The new TSU 32-inch telescope, originally on Mt. Wilson, was scheduled to begin high precision photometric observations of solar duplicate stars by 1993. However, because AutoScope Corporation had failed to deliver a working system a full 1.5 years past the contractually agreed date, the Center of Excellence cancelled its contract with AutoScope and moved the unfinished 32-inch APT to Mt. Hopkins in March 1994. A contract was made with Fairborn Observatory to bring the telescope into operation on Mt. Hopkins alongside our other APT's, and it is now expected to begin observing in Fall 1994. The Fairborn contract includes a completely redesigned two-channel precision photometer, which will make simultaneous measurements of stars in two colors. This device will allow a doubling of the integration times without any sacrifice in the number of stars observed. Since scintillation will be the largest source of noise in the data, this longer integration time will provide a welcome further improvement in the precision achieved. Experience with the SAO 30-inch suggests that this telescope should routinely achieve 0.001 mag precision on photometric nights. Henry will use it to measure luminosity changes of true solar duplicate stars, which have the smallest anticipated variation of any of the stars observed at TSU.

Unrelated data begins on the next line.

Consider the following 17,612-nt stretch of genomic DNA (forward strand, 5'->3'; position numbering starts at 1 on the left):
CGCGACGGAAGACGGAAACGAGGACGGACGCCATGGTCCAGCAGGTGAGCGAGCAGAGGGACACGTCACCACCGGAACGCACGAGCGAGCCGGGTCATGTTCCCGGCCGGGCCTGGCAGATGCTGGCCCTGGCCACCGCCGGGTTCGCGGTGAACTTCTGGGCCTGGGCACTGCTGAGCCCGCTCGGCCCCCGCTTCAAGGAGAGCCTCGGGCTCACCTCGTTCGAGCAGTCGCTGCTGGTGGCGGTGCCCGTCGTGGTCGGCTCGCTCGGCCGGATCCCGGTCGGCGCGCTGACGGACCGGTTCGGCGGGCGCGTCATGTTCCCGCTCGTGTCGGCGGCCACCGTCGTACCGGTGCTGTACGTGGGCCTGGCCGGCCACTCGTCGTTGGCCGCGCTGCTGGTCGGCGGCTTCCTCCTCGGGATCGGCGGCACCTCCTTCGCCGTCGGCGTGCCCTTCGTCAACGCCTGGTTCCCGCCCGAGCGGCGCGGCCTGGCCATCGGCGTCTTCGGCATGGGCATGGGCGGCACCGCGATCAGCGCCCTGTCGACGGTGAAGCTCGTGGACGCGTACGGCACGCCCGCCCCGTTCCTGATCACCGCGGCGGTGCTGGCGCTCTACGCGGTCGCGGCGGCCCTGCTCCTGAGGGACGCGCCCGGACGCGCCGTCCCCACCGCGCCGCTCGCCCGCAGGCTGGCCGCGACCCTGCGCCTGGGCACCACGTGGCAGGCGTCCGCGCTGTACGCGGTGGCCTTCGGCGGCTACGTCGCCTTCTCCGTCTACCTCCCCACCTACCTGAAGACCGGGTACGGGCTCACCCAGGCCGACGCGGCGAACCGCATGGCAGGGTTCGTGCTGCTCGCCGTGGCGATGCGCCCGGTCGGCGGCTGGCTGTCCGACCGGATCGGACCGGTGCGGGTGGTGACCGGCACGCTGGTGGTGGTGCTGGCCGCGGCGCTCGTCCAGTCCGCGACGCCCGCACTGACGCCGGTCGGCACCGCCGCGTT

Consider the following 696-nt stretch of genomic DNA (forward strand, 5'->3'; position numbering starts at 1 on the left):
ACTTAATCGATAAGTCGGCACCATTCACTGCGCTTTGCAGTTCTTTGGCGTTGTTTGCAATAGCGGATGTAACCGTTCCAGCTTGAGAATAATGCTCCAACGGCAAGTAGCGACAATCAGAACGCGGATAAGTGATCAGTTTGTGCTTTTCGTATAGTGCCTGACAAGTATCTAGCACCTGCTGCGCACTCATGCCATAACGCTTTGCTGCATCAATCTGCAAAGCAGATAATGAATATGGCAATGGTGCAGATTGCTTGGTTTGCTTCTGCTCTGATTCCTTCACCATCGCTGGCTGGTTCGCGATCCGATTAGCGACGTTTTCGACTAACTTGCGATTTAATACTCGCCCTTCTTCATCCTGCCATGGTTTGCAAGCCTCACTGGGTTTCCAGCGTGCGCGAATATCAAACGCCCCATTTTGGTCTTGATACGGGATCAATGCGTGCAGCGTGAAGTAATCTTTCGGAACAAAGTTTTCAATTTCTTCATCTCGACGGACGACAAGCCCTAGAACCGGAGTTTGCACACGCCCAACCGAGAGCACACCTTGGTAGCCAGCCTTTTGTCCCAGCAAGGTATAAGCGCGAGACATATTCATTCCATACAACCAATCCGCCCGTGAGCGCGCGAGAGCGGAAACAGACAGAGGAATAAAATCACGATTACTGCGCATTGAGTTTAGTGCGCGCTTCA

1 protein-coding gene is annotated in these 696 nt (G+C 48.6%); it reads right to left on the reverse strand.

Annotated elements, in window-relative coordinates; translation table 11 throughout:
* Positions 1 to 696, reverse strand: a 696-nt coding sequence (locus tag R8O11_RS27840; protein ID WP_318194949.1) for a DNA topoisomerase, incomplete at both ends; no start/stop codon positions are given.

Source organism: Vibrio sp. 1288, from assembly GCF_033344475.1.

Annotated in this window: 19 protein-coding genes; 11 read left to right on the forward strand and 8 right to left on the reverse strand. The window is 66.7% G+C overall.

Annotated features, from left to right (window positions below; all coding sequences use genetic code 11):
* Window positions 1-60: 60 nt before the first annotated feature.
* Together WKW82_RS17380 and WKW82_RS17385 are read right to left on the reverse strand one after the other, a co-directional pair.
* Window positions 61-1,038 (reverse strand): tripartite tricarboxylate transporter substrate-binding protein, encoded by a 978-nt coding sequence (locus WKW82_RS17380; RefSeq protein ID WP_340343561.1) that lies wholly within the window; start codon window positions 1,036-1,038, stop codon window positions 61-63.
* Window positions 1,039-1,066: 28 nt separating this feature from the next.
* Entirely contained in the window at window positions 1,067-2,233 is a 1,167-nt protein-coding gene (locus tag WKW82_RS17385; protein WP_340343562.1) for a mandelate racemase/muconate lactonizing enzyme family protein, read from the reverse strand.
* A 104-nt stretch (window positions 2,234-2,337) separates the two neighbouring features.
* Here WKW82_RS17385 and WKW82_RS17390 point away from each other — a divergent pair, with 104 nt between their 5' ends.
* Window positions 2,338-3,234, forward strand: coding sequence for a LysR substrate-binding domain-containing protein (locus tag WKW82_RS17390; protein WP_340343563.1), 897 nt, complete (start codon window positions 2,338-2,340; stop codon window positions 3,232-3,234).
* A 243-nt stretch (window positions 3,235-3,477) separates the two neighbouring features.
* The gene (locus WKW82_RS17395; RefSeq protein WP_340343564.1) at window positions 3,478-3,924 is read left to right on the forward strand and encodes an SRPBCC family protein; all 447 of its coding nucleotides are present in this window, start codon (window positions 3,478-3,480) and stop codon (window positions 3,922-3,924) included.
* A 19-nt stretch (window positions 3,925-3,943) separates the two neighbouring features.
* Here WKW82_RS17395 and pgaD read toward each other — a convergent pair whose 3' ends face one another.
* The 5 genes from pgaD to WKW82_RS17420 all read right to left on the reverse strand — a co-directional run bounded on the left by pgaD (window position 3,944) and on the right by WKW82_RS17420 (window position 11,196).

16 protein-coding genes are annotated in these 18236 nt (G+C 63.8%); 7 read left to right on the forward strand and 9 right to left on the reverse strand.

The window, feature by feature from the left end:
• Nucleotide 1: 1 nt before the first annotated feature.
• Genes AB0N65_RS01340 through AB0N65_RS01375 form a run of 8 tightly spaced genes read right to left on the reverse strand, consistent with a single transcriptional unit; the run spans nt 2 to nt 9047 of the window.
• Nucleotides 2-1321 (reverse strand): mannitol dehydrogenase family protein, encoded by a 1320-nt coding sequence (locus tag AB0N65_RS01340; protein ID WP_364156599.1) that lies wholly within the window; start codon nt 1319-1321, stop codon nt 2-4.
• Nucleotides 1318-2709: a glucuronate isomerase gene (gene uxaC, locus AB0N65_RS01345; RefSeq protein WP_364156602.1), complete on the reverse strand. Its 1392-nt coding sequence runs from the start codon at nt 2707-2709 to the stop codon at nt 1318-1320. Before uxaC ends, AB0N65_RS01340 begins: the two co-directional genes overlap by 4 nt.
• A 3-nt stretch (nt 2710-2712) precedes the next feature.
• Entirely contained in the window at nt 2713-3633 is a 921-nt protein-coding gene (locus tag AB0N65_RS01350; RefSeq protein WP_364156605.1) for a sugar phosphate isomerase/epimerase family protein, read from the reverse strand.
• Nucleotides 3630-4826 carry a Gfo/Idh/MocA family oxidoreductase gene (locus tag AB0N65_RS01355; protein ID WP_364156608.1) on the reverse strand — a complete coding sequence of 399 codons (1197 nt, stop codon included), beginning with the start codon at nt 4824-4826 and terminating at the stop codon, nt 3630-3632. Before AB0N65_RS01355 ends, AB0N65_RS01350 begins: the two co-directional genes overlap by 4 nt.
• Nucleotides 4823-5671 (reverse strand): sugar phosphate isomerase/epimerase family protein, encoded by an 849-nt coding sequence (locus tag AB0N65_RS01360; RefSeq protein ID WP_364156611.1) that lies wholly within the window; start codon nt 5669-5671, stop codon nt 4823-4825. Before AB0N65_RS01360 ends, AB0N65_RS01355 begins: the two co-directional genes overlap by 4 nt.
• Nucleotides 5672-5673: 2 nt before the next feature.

Henry began a collaboration with the Artificial Intelligence (AI) Research Branch at NASA Ames Research Center to develop an automated scheduling and management system for robotic telescopes. This system, called the Associate Principal Astronomer (APA) package, will combine sophisticated AI-based scheduling of observations designed to maximize the precision and scientific usefulness of robotic telescope observations with automated quality control, data reduction, and telescope management features that will greatly simplify the operation of these telescopes. The APA system will run on a single workstation or high-end personal computer and will be capable of simultaneously managing the operation of several multi-user robotic telescopes in real time over the Internet. The implications for this kind of automated management of automatic telescopes might be substantial considering the enormous cost of managing current large ground-based telescopes and especially space telescopes.